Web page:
Sri Lanka recently announced that a major development project, suspended since March 2015, will finally resume. The Colombo Port City Project, a $1.4 billion deal, is supported by a state-owned Chinese firm, China Communications Construction Company Limited (CCCC).
“This decision did not come as a surprise,” says Jehan Perera, executive director of the Colombo-based National Peace Council. “This was virtually a government to government agreement that could not have been rescinded without adverse consequences to Sri Lanka.”
On its project website, CCCC states the following:
Our vision is to create the ultimate ‘Gateway to South Asia’ on a solid foundation of sound business practices, leisurely human interaction and luxurious living.
To develop Colombo Port City as the symbol of emerging Sri Lanka with limitless opportunities and a promise to offer unmatched potential for business, leisure & tourism and high quality of living, not only for the local inhabitants but also for the countless numbers of the global human family from across the shores.
CCCC goes on to mention that it hopes this project will promote “Sri Lanka as the ultimate business and tourist destination center for trade, exhibitions and conferences in Asia, enabling the establishment of a Center/Hub of the marine silk road in Asia and the preferred global tourism destination in Asia.”
Ostensibly, the Sri Lankan government had suspended the project due to regulatory and environmental concerns. The lack of transparency surrounding Chinese business and investment deals in Sri Lanka was a longstanding issue when Mahinda Rajapaksa, the country’s previous president, was in power.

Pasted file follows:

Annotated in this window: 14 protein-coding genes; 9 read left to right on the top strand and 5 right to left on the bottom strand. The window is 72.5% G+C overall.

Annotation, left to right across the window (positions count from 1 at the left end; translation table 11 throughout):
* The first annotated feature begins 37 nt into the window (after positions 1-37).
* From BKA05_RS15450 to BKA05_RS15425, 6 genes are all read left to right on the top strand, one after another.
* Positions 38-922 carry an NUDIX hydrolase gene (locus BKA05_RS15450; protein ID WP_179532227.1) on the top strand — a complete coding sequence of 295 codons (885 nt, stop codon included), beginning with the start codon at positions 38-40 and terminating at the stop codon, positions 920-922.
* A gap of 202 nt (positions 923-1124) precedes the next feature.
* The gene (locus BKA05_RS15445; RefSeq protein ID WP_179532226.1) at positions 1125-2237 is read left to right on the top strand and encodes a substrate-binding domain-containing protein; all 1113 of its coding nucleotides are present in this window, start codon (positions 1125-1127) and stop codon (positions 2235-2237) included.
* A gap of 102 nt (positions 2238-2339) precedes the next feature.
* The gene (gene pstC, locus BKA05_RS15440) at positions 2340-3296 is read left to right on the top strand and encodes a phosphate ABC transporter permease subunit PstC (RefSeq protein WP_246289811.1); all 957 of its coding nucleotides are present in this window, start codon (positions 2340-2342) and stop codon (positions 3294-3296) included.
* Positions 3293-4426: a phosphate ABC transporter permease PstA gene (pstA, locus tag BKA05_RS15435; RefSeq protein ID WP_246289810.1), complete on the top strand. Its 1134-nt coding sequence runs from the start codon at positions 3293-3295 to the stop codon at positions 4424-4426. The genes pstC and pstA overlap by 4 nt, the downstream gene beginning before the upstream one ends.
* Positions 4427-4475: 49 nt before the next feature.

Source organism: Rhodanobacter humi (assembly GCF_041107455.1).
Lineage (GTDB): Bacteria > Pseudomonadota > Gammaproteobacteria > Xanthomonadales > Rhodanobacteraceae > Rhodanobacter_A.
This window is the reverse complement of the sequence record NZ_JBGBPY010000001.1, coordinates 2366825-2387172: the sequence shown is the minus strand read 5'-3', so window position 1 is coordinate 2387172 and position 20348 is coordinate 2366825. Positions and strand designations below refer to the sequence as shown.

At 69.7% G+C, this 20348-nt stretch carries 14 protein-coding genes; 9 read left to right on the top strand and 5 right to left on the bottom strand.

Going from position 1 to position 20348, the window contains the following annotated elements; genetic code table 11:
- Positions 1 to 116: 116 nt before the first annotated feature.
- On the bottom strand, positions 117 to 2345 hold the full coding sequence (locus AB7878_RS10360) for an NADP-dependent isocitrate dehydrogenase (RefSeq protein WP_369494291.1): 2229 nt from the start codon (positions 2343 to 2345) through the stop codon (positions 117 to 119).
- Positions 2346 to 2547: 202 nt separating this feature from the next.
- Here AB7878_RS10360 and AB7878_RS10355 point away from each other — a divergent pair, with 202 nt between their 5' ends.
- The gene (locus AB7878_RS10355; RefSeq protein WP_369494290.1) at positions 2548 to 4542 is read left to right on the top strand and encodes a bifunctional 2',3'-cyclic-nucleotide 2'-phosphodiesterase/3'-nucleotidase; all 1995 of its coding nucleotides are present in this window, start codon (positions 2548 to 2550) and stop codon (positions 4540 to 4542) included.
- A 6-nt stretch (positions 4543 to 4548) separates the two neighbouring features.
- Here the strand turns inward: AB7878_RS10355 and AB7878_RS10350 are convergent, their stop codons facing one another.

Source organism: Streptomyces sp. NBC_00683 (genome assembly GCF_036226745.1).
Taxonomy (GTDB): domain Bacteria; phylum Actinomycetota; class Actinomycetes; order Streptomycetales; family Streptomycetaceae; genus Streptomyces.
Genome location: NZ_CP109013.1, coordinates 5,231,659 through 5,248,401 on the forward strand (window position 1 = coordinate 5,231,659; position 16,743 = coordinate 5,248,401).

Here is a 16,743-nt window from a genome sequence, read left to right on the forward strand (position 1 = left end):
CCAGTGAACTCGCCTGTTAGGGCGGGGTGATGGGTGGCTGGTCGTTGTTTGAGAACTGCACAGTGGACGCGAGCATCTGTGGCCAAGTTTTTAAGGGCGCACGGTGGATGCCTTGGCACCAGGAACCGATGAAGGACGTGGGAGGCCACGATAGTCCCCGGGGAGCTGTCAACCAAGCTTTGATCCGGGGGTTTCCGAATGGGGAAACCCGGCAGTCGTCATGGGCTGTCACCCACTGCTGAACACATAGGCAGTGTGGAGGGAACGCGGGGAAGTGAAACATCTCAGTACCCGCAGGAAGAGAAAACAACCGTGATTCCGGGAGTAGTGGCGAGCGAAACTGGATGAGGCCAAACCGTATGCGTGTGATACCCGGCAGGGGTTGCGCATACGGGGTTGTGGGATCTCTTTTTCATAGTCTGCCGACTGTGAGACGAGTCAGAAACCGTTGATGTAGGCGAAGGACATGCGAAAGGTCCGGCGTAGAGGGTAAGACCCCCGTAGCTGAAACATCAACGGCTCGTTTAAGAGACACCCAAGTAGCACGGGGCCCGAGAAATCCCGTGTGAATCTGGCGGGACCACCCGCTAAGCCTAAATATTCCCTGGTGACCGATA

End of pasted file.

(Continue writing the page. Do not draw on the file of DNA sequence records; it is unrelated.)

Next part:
When he ran for the presidency, Maithripala Sirisena was critical of China’s growing influence in the country. Since coming to power in January 2015, the newly elected government, led by President Sirisena and Prime Minister Ranil Wickremesinghe, has indicated that the island nation would pursue a more balanced foreign policy.
After all, it’s no secret that – on the diplomatic, economic, and development fronts – the Rajapaksa administration became increasingly close to China. While Colombo has long maintained a good relationship with Beijing, policymakers in both India and the United States grew more and more concerned about the elevation of strategic ties between Sri Lanka and China under Rajapaksa’s watch.
Nonetheless, money talks. Sri Lanka is in no position to turn its back on Chinese investment or alienate Beijing. “The Port City decision shows that it [the Sri Lankan government] is aware that it has to balance its relations with the international community as a whole,” says Perera.